FRANK COULD MUSEUM

A Special place


| August/September 1999


While working on the Steam and Gas Show Directory, a listing arrived for a museum in North Spring field, Vermont. I knew it was in southern Vermont where my husband and I planned to vacation. The owner of the museum, Frank Gould, graciously invited us to come for a visit.

We found his place just off Route 10 easily. We then turned on, what else but, Gould Road where we found this creative entrance made by Frank. I thought he definitely had to be a John Deere man! Nestled among 12 acres of beautiful Vermont foliage, we found his house, his dog, and many outbuildings filled with his beloved treasures.

I liked Frank immediately. He was a big hearted, lover-of-life kind of person who drew your attention. His talents were many, including: mechanic, curator, storyteller, historian, and artist with a blow torch. Now, this wasn't all. He's a cook, sharing his blue ribbons won over the years at the Windsor County Fair for his blueberry pie. Frank definitely is not an idle person.

He looks forward to hosting the many school groups who come to visit during syrup time. He told me that the children love having hardboiled eggs dipped in syrup (I haven't given this a try!) When the sugar shack is not being used for syrup making, he can be found capturing the beautiful Vermont scenery on canvas.



My favorite part of his museum was his six vintage washing machines ranging from 1800 through 1936. The oldest agitating washer in his collection was 1805. Shown in the photo below is a 1900 Cataract washer with a wringer and a rocking copper tub and also a 1919 Gray Model Laun-Dry-Ette Serial #7025 UP. This model would wash and dry without a wringer. His collection also included a 1926 Maytag washer powered by a gas engine. After looking at early household items like these washers, you can appreciate the work involved in daily tasks that the women endured.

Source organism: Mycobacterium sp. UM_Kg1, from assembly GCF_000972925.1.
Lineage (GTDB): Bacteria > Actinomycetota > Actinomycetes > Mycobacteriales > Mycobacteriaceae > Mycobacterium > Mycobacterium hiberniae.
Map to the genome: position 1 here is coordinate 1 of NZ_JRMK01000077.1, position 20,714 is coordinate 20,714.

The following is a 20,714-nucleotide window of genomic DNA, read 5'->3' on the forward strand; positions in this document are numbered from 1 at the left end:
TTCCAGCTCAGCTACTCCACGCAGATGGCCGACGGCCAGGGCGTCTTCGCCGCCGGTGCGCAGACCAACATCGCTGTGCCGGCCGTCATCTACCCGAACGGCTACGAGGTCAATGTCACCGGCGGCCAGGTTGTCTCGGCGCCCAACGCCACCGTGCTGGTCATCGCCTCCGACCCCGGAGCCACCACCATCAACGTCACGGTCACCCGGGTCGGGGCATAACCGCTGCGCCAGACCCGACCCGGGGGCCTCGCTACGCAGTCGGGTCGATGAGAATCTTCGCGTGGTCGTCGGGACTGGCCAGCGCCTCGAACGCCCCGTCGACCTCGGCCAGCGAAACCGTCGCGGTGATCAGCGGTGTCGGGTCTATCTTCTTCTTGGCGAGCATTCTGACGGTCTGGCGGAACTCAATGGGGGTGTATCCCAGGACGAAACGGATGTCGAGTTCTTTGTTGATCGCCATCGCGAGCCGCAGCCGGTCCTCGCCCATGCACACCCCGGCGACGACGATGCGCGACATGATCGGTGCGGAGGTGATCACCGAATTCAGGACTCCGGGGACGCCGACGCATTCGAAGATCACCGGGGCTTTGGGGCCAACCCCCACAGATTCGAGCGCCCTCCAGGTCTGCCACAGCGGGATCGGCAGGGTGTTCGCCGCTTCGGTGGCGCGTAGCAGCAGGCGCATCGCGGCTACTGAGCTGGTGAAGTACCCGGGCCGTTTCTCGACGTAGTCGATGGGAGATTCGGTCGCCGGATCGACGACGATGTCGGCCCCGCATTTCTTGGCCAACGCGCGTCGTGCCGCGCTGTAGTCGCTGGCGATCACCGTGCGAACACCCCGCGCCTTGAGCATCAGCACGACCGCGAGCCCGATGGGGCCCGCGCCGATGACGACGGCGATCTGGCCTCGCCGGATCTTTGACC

Frank's collection has a lot of variety, including everything from vintage John Deere models A, B & C tractors to one-lung engines. In the one end of the building sat a corn husker manufactured in 1854 by the Quaker Oats Co. belted to a 1? HP 1933 John Deere engine (pictured below.) There were cream separators with dairy items, a 1931 2 HP Taylor vacuum pump and motor, a 1920 Montgomery Ward 2? HP orchard sprayer, a 1901 Sattley corn planter, antique truck, farming implements both inside and out, a 1949 model MC John Deere crawler, scale-model toys set up into a display, and many tools. An early Gray wood saw manufactured in Middletown Springs, Vermont, in 1846 was housed in a small outside exhibit. This saw was originally horse drawn. Another unusual item was a contraption called a Pullford, which was manufactured in Quincy, Illinois. This was used to make a tractor of your car. I was trying hard to picture that happening today! (Editor's Note: See page 18 for a letter from the Pullford Company.) There were many engines lined up on the shelves. Shown pictured on the right is a ? HP Ideal, a 1 HP 1938 Fairbanks-Morse, and a 1921 2 HP Wonder engine. On the top shelf (below) is a 1902 1 HP Alamo Blue Boy, a 1926 2 HP Stover, and a 1918 1? HP Sattley manufactured by Montgomery, Ward & Co., Chicago, Illinois. Pictured left on the second shelf below is a 1937 Homelite 34 volt power plant.















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